- Mids: slightly recessed, but after some burn in and the foam mod, they have improved. Further improvement can be made by adjusting EQ as needed. Not a dealbreaker considering you can address the mids with a variety of options.

- Comfort: Very comfortable considering its clamp force (slightly strong initially) and the pleather pads are decent. I come from the comfort of HD 555 with its velour ear pads, so it does take getting used to pleather. That said, the pleather pads are very comfortable and are necessary to provide a good seal for this closed can.

- Overall: I don't think you can find a significantly better headphone at this price point. The M50 certainly does not put other headphones to shame, but I feel that the M50 is good all around choice. Other headphones will address other needs for specific listeners - I'll explain below.


Some negatives:


- Mids: slightly recessed, but I emphasize that this can be addressed by the foam mod and adjusting EQ as needed.

- Bass: good response, goes very low but is slightly muddy and confused. I like all kinds of bass and the M50 is no slouch in this matter, but I want a different style of bass ouput which prompted me to look at other cans. Think of the bass response as a subwoofer; ported, closed, passive, active, front firing, down firing. These all have different characteristics and present bass differently. Unfortunately the M50 can't satisify all bass styles, so I went looking for another pair of cans.


So after a month of listening and burn in, I find myself quite happy with the M50.


I listen to many genres: trance, techno, house, EDM/electronica in general, J-Pop, J-Rock, J-Metal, Visual Kei, pop, hiphop, rap, and sometimes acoustic/classical music. I love the M50 - it's a fun headphone that made me rediscover my music collection. My musical mood changes frequently so there are time when I listen to trance exclusively for weeks/months at a time, and then I go onto to J-Metal.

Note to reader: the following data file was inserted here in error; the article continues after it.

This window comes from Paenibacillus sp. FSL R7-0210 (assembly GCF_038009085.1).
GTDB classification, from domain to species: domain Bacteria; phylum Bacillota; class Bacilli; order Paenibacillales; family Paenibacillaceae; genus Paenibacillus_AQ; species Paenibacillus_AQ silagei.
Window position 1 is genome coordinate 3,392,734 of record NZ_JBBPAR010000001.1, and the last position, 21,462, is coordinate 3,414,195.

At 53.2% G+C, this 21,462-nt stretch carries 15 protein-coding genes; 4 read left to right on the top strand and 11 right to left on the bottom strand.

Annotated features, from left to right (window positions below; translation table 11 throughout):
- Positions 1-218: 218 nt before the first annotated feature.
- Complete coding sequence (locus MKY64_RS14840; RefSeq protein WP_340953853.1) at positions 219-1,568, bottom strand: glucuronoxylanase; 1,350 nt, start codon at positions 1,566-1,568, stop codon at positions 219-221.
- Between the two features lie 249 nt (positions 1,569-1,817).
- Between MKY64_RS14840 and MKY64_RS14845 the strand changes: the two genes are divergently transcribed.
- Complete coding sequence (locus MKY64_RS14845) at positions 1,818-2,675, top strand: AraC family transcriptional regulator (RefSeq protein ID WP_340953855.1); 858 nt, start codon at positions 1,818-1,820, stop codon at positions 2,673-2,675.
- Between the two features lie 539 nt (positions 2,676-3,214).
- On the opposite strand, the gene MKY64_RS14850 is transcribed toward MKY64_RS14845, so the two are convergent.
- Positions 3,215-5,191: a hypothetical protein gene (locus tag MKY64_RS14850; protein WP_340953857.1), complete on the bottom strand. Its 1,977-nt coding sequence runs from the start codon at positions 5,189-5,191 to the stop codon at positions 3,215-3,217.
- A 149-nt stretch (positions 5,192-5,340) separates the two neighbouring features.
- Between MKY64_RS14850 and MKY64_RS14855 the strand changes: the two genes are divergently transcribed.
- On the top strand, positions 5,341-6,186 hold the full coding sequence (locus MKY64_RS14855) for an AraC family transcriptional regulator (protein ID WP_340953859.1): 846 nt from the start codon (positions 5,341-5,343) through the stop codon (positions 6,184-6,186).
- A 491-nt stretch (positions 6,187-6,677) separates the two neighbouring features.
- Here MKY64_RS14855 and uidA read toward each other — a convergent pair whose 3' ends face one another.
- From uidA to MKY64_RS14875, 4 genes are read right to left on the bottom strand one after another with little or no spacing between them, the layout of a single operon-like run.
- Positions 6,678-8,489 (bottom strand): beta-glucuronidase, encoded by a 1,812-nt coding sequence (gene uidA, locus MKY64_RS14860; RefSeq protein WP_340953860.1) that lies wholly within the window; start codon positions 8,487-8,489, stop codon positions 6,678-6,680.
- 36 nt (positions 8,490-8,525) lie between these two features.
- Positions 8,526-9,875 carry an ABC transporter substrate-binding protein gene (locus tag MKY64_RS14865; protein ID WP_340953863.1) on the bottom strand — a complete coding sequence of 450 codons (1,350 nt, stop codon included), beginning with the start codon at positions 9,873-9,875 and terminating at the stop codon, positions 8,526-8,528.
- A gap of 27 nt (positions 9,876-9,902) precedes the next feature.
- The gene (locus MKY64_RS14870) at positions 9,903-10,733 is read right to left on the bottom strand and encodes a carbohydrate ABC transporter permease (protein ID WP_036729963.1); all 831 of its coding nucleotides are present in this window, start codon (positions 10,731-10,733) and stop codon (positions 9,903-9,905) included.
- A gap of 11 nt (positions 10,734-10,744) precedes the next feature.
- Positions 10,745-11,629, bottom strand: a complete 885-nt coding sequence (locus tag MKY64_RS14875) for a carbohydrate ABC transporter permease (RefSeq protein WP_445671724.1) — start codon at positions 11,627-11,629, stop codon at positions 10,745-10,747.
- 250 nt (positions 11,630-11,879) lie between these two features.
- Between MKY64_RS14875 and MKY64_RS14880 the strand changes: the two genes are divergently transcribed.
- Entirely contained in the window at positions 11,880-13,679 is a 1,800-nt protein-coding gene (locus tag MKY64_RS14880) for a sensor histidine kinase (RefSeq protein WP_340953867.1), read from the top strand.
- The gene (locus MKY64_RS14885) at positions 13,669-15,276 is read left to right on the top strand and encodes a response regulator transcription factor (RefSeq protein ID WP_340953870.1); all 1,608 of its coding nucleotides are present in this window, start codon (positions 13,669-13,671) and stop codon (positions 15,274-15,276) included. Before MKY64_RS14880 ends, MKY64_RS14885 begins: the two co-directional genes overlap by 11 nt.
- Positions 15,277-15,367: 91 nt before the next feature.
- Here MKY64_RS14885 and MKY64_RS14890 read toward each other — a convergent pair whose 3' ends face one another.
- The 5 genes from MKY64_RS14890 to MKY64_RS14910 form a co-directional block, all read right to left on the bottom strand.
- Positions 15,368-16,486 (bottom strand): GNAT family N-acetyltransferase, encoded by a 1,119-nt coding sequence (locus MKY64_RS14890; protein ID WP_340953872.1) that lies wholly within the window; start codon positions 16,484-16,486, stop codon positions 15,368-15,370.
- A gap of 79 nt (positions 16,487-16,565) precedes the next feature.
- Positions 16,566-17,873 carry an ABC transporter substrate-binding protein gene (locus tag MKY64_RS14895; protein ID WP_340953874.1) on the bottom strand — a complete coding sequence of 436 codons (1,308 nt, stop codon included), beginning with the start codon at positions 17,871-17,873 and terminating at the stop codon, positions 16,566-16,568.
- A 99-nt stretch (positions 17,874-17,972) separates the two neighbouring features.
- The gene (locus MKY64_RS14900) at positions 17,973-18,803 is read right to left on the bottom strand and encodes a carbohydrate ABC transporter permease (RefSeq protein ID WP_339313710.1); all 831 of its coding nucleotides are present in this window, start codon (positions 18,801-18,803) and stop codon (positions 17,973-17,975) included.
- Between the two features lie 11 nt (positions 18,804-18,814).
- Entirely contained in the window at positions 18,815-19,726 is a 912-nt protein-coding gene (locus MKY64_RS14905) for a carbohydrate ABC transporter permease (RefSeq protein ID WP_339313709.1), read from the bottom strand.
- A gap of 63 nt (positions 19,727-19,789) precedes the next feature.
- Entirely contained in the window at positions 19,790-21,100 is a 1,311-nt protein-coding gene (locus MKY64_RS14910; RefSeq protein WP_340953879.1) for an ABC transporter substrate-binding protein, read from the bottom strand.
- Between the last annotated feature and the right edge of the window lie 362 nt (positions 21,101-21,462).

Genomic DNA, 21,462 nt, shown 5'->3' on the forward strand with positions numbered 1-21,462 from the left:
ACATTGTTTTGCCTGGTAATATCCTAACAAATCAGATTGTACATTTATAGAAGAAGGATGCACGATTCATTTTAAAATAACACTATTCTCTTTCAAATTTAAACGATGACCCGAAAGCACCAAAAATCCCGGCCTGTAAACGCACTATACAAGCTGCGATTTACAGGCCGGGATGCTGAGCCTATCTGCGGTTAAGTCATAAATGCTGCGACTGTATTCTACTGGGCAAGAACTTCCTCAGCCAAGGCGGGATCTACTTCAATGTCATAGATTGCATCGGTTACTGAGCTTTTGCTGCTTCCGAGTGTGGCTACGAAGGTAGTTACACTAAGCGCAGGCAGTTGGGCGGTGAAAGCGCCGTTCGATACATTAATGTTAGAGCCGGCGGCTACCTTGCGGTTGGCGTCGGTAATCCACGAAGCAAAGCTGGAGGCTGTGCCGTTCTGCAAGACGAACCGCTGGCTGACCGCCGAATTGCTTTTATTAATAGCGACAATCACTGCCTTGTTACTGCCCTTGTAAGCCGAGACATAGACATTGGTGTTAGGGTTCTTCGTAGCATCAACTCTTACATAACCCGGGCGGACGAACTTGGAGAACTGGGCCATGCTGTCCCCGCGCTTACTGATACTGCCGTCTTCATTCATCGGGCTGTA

During my listening sessions with the M50, I was listening to a lot of Tokyo Nights (deep house), deadmau5 (electronica), Dir en Grey (J-metal), Luna Sea (J-Rock), and various pop artists.


I discovered I am a basshead at heart, as I yearned for more bass. The M50 have a decent bass response, but I wanted something tighter and more accurate. After some research and help from head-fi users, I decided on the Ultrasone HFI-580 as a sort of horizontal upgrade.


Still waiting on the 580s to arrive, but I intend to give another follow up review/post after spending quality time with both headpones.




Pros: Build Quality, Long Cable, Clean balanced sound, Very Warm

Cons: Bass (In my opinion) is a bit loose, Recessed mid- section, VERY Flat (But you might like it)

I don't like this headphone, I can't tell you otherwise.


I like open back cans because it's generally less-fatiguing for me and spacious. But for the price range, and for being closed-back these REALLY are hard to beat.


It is one the most detailed/aggressive cans I have ever tried on, but I admire it's detail ( this is why it got 3 stars.)

Audio-Technica ATH-M50 Studio Monitor Headphones

With the ATH-M50 professional studio monitor headphones, Audio-Technica has achieved an exceptionally accurate response and long-wearing listening comfort. Designed especially for professional monitoring and mixing, these studiophones feature an efficient collapsible design for space-saving portability and storage. Circumaural ear pieces swivel 180 for easy one-ear monitoring and luxuriously padded ear cushions create an outstanding seal for maximum isolation. The adjustable headband is generously padded for ultimate comfort during long mixing sessions. Audio-Technicas sophisticated driver technology and superior components deliver exceptional power handling and very high SPL capabilities while maintaining clarity of sound throughout their extended range, with deep, accurate bass and outstanding high-frequency extension. The headphones feature proprietary large-aperture drivers with neodymium magnet systems for ultra-efficient signal transfer.

BindingPersonal Computers
FeatureSingle-sided straight cable terminates to gold-plated mini-plug with screw-on" adapter
Height5 inches
Length19 inches
Weight0.63 pounds
Width16 inches
List Price$199.00
Package Quantity1
Product GroupCE
Product Type NameABIS_PC
TitleAudio-Technica ATH-M50 Studio Monitor Headphones
Batteries Included1
Is Autographed0
Is Memorabilia0
CatalogNumberList - CatalogNumberListElement566996660 ATH-M50 ATHM50
Item Weight0.63 pounds
Package Height8.5 inches
Package Length12 inches
Package Weight2.1 pounds
Package Width10.1 inches
ProductGroupMusical Instruments
UPCList - UPCListElement042005145782
Model Name/TypeMPNEAN/UPC